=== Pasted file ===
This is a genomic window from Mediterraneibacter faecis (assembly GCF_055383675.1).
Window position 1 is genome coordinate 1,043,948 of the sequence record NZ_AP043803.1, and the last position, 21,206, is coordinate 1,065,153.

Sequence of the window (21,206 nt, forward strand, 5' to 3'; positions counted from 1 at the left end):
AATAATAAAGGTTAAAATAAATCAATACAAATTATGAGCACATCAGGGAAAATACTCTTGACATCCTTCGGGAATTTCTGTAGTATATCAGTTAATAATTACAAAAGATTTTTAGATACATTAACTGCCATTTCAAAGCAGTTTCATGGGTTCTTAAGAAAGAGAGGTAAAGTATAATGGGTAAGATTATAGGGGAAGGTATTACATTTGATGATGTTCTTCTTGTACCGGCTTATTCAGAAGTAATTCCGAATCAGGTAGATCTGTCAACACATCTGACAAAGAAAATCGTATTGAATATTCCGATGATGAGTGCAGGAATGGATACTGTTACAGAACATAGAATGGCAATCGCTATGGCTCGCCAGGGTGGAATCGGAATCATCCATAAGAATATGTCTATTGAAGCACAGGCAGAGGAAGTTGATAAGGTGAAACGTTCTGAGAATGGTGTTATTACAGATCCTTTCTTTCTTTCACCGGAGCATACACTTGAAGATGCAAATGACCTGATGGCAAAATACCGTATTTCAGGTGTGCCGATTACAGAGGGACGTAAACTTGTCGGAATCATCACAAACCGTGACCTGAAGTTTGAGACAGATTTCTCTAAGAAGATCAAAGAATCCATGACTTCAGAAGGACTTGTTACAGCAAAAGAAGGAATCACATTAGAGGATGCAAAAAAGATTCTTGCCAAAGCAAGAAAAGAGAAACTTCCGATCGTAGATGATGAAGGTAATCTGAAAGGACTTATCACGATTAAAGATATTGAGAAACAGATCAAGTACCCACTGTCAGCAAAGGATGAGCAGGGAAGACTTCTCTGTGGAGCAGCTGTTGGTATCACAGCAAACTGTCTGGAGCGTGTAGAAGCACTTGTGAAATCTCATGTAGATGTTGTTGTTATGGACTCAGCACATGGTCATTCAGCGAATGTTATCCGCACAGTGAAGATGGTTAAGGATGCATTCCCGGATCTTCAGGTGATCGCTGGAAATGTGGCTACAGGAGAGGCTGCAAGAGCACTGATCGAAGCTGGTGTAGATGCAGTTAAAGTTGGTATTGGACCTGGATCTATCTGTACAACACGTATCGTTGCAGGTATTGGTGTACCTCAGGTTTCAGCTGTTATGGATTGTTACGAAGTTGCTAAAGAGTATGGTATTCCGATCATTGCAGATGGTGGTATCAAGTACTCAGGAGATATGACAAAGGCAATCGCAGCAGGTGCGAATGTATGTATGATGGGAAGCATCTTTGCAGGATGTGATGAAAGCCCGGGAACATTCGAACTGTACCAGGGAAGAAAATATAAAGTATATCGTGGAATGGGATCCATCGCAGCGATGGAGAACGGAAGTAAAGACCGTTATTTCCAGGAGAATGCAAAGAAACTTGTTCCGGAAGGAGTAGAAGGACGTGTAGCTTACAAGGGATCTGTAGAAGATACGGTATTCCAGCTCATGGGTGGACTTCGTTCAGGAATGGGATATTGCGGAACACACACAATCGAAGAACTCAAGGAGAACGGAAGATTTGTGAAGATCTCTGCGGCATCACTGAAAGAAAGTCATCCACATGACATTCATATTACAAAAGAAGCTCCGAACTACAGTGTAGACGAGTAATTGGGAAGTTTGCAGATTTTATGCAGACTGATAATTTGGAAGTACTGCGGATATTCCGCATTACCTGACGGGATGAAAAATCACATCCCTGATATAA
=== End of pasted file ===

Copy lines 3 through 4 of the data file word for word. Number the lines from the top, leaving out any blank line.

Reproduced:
Sequence of the window (21,206 nt, forward strand, 5' to 3'; positions counted from 1 at the left end):
AATAATAAAGGTTAAAATAAATCAATACAAATTATGAGCACATCAGGGAAAATACTCTTGACATCCTTCGGGAATTTCTGTAGTATATCAGTTAATAATTACAAAAGATTTTTAGATACATTAACTGCCATTTCAAAGCAGTTTCATGGGTTCTTAAGAAAGAGAGGTAAAGTATAATGGGTAAGATTATAGGGGAAGGTATTACATTTGATGATGTTCTTCTTGTACCGGCTTATTCAGAAGTAATTCCGAATCAGGTAGATCTGTCAACACATCTGACAAAGAAAATCGTATTGAATATTCCGATGATGAGTGCAGGAATGGATACTGTTACAGAACATAGAATGGCAATCGCTATGGCTCGCCAGGGTGGAATCGGAATCATCCATAAGAATATGTCTATTGAAGCACAGGCAGAGGAAGTTGATAAGGTGAAACGTTCTGAGAATGGTGTTATTACAGATCCTTTCTTTCTTTCACCGGAGCATACACTTGAAGATGCAAATGACCTGATGGCAAAATACCGTATTTCAGGTGTGCCGATTACAGAGGGACGTAAACTTGTCGGAATCATCACAAACCGTGACCTGAAGTTTGAGACAGATTTCTCTAAGAAGATCAAAGAATCCATGACTTCAGAAGGACTTGTTACAGCAAAAGAAGGAATCACATTAGAGGATGCAAAAAAGATTCTTGCCAAAGCAAGAAAAGAGAAACTTCCGATCGTAGATGATGAAGGTAATCTGAAAGGACTTATCACGATTAAAGATATTGAGAAACAGATCAAGTACCCACTGTCAGCAAAGGATGAGCAGGGAAGACTTCTCTGTGGAGCAGCTGTTGGTATCACAGCAAACTGTCTGGAGCGTGTAGAAGCACTTGTGAAATCTCATGTAGATGTTGTTGTTATGGACTCAGCACATGGTCATTCAGCGAATGTTATCCGCACAGTGAAGATGGTTAAGGATGCATTCCCGGATCTTCAGGTGATCGCTGGAAATGTGGCTACAGGAGAGGCTGCAAGAGCACTGATCGAAGCTGGTGTAGATGCAGTTAAAGTTGGTATTGGACCTGGATCTATCTGTACAACACGTATCGTTGCAGGTATTGGTGTACCTCAGGTTTCAGCTGTTATGGATTGTTACGAAGTTGCTAAAGAGTATGGTATTCCGATCATTGCAGATGGTGGTATCAAGTACTCAGGAGATATGACAAAGGCAATCGCAGCAGGTGCGAATGTATGTATGATGGGAAGCATCTTTGCAGGATGTGATGAAAGCCCGGGAACATTCGAACTGTACCAGGGAAGAAAATATAAAGTATATCGTGGAATGGGATCCATCGCAGCGATGGAGAACGGAAGTAAAGACCGTTATTTCCAGGAGAATGCAAAGAAACTTGTTCCGGAAGGAGTAGAAGGACGTGTAGCTTACAAGGGATCTGTAGAAGATACGGTATTCCAGCTCATGGGTGGACTTCGTTCAGGAATGGGATATTGCGGAACACACACAATCGAAGAACTCAAGGAGAACGGAAGATTTGTGAAGATCTCTGCGGCATCACTGAAAGAAAGTCATCCACATGACATTCATATTACAAAAGAAGCTCCGAACTACAGTGTAGACGAGTAATTGGGAAGTTTGCAGATTTTATGCAGACTGATAATTTGGAAGTACTGCGGATATTCCGCATTACCTGACGGGATGAAAAATCACATCCCTGATATAA